World Arts West
SF Ethnic Dance Festival
Ote'a'Api headdress

FESTIVAL DANCERS

'Ote'a Api

NATIONAL/ETHNIC IDENTITY: Tahitian
DIRECTOR:
Anthony Waipa Manaois
First Appearance in SF EDF:
2004
Website:
http://pacificexchangeprod.com/Otea_Api.html

The rugged island of Tahiti is part of the Society Islands, also known as French Polynesia. Of volcanic origin, this grouping of islands in the South Pacific have been called "paradise on earth" by many a traveler. In ancient times the Arioi, a special society that traveled from island to island, danced for great chiefs and their villages. The rich, vibrant culture that the Arioi left behind provides the inspiration for the dances performed by 'Ote'a 'Api. Anthony Waipa Manaois, Director of 'Ote'a 'Api has over 20 years experience in Tahitian Dance.

2004 PERFORMANCE

OteTITLE OF PIECE: Te Aho Ora, Te Hau! (The Breath of Life, the Peace!)
CHOREOGRAPHY:
Anthony Waipa Manaois
DANCERS:
Lea Lynn Baclagan, Jacqueline Benigno, Jared Benigna, Brandon Bernaldes, Darrion Bernaldes, Janelle Canilao, Charles Curammeng, Edward Curammeng, Arnel Edwin DeJesus, Katrina DeJesus, Michael del Pilar, Dante Diala Jr, Noemi Dizon, Catherine Duperret, Rachel Edejer, Georgiana Fernando, Maria Grace Guevarra, Leilani Gutierrez, Rafael Lorovico, Jonathan Ludovico, Rasalynn Macalolooy, , Josephine Manaois, Juliette Manaois, Stefan Manaois, Femy McGrath, Charlene Miranda, Vienna Moran, Crystal Nguyen, Rick Orta, Pemita Paaga Jr, Jessica Reyes, Stephanie Teodosio, and Bernard Tubera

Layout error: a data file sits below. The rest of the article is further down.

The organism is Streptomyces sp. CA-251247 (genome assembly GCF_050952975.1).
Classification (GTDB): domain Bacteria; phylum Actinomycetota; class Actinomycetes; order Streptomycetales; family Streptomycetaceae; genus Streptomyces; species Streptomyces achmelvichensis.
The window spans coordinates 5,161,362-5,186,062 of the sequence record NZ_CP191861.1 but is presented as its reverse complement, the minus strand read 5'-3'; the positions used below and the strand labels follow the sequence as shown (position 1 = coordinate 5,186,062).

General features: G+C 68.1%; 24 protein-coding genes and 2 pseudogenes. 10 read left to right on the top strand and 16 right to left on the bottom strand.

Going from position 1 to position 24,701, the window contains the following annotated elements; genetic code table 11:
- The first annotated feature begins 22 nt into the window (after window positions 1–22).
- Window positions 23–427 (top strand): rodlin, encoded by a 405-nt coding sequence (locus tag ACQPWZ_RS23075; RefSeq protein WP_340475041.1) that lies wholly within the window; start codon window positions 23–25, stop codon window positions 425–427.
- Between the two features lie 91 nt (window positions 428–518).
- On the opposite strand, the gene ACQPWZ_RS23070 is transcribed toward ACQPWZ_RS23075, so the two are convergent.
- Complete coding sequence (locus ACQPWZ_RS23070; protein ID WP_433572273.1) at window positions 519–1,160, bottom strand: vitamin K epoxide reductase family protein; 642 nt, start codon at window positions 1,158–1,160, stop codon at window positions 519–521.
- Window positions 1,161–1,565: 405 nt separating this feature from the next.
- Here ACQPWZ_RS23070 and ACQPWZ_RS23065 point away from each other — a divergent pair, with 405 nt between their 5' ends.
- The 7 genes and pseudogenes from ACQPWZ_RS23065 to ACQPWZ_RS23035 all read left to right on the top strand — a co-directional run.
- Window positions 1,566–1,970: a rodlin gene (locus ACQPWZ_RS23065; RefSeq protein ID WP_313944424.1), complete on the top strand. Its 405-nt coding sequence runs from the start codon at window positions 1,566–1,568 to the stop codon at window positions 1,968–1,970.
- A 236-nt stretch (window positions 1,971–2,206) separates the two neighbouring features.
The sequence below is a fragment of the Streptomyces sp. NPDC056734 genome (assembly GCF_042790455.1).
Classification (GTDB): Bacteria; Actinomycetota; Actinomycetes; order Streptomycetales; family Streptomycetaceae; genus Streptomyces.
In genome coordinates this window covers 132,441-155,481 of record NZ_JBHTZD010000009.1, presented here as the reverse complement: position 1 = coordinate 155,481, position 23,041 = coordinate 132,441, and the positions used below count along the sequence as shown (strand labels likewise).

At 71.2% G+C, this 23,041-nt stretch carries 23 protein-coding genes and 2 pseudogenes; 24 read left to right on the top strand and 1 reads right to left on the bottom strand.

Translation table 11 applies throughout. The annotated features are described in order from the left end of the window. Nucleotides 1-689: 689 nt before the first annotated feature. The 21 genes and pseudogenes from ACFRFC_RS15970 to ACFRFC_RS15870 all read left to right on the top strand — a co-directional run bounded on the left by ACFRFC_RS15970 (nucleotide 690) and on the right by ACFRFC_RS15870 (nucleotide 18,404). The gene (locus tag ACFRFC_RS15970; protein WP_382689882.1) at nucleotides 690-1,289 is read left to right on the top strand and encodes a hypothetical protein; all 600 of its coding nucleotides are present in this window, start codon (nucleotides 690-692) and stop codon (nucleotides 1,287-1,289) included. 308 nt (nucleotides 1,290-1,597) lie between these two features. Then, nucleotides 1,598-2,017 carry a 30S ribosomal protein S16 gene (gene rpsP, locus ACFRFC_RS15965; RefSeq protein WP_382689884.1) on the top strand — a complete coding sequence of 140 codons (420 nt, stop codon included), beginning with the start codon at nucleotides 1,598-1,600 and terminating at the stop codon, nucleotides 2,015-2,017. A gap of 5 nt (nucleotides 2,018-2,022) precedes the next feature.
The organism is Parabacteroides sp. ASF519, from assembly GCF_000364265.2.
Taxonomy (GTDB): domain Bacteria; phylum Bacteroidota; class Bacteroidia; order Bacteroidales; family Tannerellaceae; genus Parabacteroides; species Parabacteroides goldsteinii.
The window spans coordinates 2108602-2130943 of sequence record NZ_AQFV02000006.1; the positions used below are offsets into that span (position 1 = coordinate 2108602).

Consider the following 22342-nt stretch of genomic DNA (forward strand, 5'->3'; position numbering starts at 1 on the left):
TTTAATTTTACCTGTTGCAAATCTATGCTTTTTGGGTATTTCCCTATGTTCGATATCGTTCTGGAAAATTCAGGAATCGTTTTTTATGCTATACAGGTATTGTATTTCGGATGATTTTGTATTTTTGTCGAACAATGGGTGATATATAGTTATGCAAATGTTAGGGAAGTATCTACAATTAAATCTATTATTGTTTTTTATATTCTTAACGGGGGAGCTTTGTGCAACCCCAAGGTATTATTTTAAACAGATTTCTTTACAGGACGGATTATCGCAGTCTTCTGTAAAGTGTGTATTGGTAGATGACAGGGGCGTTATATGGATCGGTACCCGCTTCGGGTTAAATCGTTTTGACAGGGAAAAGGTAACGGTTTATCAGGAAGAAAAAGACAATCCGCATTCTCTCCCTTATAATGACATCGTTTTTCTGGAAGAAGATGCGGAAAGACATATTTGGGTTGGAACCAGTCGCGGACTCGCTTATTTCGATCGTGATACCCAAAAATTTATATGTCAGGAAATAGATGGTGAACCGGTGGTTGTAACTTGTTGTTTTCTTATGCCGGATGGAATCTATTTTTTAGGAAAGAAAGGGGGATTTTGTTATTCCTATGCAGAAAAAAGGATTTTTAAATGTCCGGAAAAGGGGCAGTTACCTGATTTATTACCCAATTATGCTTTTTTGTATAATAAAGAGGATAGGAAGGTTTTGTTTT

MUSICIANS:
Mark Fernandez (Toere), Bernard Tubero (Toere), Nasario Gutierrez (Tairu Parau), Anthony Manaois (Toere), Trevor Manaois (Faatete), Roy Marcelo (Tairi Parau), Dane Mata (Faatete), and Ramona McGary (vocalist).

The piece in the 2004 Festival, Te Aho Ora, Te Hau is a kind of prayer. It is an appeal of a higher order performed to two chants meaning, "the Breath of Life, The Peace." The first song honors the special Northeast wind, Maoa'e rai aneane. It alludes to the people asking the wind to blow long and strong filling their bodies, souls, homes and families with peace. The second song affirms that peace must first begin inside our self. It calls to mind the love that gets passed on from parent to child, and how that love starts with the first breath of the child.

The vivid yellow and white colors of the costumes adorned with greenery represent four cardinal elements: the sky, the sun, the wind, and the earth. The costumes are made of materials found specifically in Tahiti. These include special feathers, mother of pearl, and bark from the hau tree, a kind of hibiscus plant. The instruments accompanying the dance are also made from elements in the natural environment: a hollowed log, bamboo, and skin. It is believed that each instrument creates the mana, or spirited energy that is needed to drive the rhythm and tempo of the dance.

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